Advanced cyber deception techniques
Cyber attacks are increasingly automated, however at their core are people, no matter how remote they are.
Prof Debi Ashenden and her team use a behavioural science perspective to develop new cyber deception techniques designed to deceive attackers and potentially change their behaviour.
She explains “Cyber deception measures are usually designed to entice would-be attackers to a specific place on the network which then triggers an alert and lets us know there is an active threat. Advanced cyber defence will see future cyber deception technology leverage behavioural science. The goal is to gain intelligence about an attacker’s tactics, techniques and procedures, whilst also shaping their behaviour and decision-making while they are inside our networks. The key is to create confusion in the attacker’s mind and, by extension, the automated algorithms that may be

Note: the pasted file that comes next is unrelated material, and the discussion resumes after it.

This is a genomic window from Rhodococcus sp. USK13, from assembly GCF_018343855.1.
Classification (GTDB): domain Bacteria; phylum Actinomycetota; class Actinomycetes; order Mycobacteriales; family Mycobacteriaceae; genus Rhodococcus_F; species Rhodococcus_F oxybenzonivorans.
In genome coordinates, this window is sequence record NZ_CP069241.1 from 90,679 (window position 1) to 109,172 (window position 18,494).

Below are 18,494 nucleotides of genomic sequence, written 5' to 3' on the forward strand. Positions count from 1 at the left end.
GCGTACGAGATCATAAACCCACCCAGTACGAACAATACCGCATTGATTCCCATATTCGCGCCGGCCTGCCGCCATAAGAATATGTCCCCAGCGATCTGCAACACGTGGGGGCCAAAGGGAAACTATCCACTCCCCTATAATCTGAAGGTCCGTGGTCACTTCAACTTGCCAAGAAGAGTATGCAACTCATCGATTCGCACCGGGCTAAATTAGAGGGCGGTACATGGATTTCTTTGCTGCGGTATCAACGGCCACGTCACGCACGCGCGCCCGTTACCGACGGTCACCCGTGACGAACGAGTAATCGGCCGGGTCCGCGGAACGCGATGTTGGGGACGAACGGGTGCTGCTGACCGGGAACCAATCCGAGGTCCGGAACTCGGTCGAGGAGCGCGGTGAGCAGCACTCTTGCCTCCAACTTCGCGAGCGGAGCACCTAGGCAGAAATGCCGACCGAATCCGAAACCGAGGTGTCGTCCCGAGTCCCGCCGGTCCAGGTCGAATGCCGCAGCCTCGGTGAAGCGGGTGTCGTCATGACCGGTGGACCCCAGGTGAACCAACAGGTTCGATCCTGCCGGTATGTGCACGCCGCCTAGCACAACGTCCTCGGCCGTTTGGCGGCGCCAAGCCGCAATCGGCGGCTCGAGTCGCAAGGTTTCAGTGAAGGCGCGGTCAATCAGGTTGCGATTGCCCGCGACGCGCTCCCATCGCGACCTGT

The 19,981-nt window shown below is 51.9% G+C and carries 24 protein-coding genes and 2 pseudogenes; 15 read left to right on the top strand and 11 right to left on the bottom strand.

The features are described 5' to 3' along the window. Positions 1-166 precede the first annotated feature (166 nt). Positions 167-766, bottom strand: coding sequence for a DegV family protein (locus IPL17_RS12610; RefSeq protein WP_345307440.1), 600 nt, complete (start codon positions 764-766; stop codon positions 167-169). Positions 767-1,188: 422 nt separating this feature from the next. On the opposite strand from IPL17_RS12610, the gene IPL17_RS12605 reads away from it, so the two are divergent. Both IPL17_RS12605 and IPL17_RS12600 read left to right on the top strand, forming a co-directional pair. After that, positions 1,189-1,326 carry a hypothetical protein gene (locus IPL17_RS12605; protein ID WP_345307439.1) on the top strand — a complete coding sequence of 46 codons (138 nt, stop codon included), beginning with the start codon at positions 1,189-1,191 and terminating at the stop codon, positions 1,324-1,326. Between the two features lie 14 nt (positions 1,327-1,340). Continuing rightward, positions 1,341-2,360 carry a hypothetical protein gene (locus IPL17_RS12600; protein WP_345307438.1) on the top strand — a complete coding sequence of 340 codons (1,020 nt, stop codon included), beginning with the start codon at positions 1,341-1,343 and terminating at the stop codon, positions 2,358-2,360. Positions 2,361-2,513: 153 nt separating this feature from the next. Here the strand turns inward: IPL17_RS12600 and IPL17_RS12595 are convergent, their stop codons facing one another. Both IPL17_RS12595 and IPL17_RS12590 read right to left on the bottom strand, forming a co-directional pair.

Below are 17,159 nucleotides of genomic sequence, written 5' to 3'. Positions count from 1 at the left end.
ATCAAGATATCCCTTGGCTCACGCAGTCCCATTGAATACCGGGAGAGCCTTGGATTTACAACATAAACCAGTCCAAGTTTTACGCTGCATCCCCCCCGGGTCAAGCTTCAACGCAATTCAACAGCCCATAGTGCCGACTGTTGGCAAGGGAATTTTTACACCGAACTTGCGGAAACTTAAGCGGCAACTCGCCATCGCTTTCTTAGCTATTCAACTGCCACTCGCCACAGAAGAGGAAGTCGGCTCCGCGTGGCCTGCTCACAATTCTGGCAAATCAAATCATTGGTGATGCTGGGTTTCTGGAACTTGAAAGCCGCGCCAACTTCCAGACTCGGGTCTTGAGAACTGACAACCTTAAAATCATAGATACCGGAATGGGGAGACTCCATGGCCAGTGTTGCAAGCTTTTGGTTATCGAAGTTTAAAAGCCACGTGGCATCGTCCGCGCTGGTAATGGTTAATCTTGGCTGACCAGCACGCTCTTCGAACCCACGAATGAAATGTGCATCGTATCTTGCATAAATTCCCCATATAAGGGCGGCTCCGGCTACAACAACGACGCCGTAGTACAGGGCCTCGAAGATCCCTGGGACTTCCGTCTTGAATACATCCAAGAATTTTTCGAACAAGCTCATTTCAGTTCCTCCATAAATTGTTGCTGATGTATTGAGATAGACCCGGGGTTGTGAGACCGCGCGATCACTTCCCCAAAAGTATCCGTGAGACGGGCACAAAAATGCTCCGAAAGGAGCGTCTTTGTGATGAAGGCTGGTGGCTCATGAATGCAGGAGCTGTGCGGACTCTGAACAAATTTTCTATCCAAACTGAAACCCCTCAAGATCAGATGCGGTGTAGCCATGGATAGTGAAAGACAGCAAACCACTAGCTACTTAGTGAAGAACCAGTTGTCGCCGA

used against us.
“We gather knowledge of how security analysts and network defenders make decisions on potential responses during an attack. We then use information about these human cognitive processes to build a process to disrupt the attacker’s decision-making and make them waste time and resources. This allows our defence systems more time to respond to a threat, but also may cause enough doubt that the attacker thinks twice before attempting again.”
The next steps are to look at automating parts of this system and developing an online tool to allow organisations to be more proactive with their own cyber security.
Prof Ashenden is the inaugural joint chair with DSTG in cybersecurity, a position that is co-funded by the University and DSTG. This work on cyber deception is funded under the NGTF cyber program and is closely aligned with DSTG’s Information Warfare STaR Shot.